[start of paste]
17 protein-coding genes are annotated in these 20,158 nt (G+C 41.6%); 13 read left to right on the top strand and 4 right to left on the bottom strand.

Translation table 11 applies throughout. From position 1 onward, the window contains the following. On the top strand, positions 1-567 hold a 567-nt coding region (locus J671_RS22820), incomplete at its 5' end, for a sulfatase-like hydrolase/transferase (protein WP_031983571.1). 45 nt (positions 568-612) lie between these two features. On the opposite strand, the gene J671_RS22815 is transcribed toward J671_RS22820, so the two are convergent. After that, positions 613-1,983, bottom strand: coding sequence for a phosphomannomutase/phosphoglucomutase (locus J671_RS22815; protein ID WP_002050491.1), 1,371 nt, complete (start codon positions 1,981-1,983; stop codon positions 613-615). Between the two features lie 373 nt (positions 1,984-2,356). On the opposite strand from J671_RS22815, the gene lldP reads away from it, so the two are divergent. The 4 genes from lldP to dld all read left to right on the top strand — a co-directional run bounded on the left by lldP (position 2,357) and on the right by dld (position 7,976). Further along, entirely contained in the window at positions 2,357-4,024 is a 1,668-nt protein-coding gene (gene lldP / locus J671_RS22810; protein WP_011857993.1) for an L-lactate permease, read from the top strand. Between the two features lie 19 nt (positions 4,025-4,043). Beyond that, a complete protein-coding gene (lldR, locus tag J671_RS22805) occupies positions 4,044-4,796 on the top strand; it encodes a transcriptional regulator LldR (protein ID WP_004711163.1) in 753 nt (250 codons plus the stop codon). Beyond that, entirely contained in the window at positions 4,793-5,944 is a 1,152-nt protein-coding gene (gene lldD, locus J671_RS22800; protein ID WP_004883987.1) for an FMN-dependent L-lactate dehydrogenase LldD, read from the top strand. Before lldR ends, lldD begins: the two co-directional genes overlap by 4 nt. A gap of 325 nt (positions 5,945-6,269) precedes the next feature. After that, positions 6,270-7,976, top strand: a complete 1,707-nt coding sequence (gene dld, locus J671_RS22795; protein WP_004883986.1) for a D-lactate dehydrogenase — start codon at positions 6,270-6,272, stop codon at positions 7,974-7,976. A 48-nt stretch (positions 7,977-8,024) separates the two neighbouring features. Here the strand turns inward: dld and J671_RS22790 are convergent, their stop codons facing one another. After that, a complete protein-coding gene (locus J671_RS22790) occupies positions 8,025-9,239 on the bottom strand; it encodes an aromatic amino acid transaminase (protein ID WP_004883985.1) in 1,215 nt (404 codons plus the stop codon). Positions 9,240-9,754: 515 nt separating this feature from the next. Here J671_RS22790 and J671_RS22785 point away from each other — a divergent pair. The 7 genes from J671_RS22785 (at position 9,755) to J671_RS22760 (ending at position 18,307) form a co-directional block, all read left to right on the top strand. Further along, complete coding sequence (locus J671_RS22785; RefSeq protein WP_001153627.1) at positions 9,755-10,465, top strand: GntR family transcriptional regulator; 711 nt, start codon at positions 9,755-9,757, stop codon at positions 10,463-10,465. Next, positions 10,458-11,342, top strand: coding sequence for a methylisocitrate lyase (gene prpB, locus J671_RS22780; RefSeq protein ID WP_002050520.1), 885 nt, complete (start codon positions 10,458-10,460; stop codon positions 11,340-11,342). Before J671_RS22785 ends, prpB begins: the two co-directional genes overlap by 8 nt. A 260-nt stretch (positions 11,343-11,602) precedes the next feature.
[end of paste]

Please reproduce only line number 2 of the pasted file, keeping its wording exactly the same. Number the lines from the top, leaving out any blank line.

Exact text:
Translation table 11 applies throughout. From position 1 onward, the window contains the following. On the top strand, positions 1-567 hold a 567-nt coding region (locus J671_RS22820), incomplete at its 5' end, for a sulfatase-like hydrolase/transferase (protein WP_031983571.1). 45 nt (positions 568-612) lie between these two features. On the opposite strand, the gene J671_RS22815 is transcribed toward J671_RS22820, so the two are convergent. After that, positions 613-1,983, bottom strand: coding sequence for a phosphomannomutase/phosphoglucomutase (locus J671_RS22815; protein ID WP_002050491.1), 1,371 nt, complete (start codon positions 1,981-1,983; stop codon positions 613-615). Between the two features lie 373 nt (positions 1,984-2,356). On the opposite strand from J671_RS22815, the gene lldP reads away from it, so the two are divergent. The 4 genes from lldP to dld all read left to right on the top strand — a co-directional run bounded on the left by lldP (position 2,357) and on the right by dld (position 7,976). Further along, entirely contained in the window at positions 2,357-4,024 is a 1,668-nt protein-coding gene (gene lldP / locus J671_RS22810; protein WP_011857993.1) for an L-lactate permease, read from the top strand. Between the two features lie 19 nt (positions 4,025-4,043). Beyond that, a complete protein-coding gene (lldR, locus tag J671_RS22805) occupies positions 4,044-4,796 on the top strand; it encodes a transcriptional regulator LldR (protein ID WP_004711163.1) in 753 nt (250 codons plus the stop codon). Beyond that, entirely contained in the window at positions 4,793-5,944 is a 1,152-nt protein-coding gene (gene lldD, locus J671_RS22800; protein ID WP_004883987.1) for an FMN-dependent L-lactate dehydrogenase LldD, read from the top strand. Before lldR ends, lldD begins: the two co-directional genes overlap by 4 nt. A gap of 325 nt (positions 5,945-6,269) precedes the next feature. After that, positions 6,270-7,976, top strand: a complete 1,707-nt coding sequence (gene dld, locus J671_RS22795; protein WP_004883986.1) for a D-lactate dehydrogenase — start codon at positions 6,270-6,272, stop codon at positions 7,974-7,976. A 48-nt stretch (positions 7,977-8,024) separates the two neighbouring features. Here the strand turns inward: dld and J671_RS22790 are convergent, their stop codons facing one another. After that, a complete protein-coding gene (locus J671_RS22790) occupies positions 8,025-9,239 on the bottom strand; it encodes an aromatic amino acid transaminase (protein ID WP_004883985.1) in 1,215 nt (404 codons plus the stop codon). Positions 9,240-9,754: 515 nt separating this feature from the next. Here J671_RS22790 and J671_RS22785 point away from each other — a divergent pair. The 7 genes from J671_RS22785 (at position 9,755) to J671_RS22760 (ending at position 18,307) form a co-directional block, all read left to right on the top strand. Further along, complete coding sequence (locus J671_RS22785; RefSeq protein WP_001153627.1) at positions 9,755-10,465, top strand: GntR family transcriptional regulator; 711 nt, start codon at positions 9,755-9,757, stop codon at positions 10,463-10,465. Next, positions 10,458-11,342, top strand: coding sequence for a methylisocitrate lyase (gene prpB, locus J671_RS22780; RefSeq protein ID WP_002050520.1), 885 nt, complete (start codon positions 10,458-10,460; stop codon positions 11,340-11,342). Before J671_RS22785 ends, prpB begins: the two co-directional genes overlap by 8 nt. A 260-nt stretch (positions 11,343-11,602) precedes the next feature.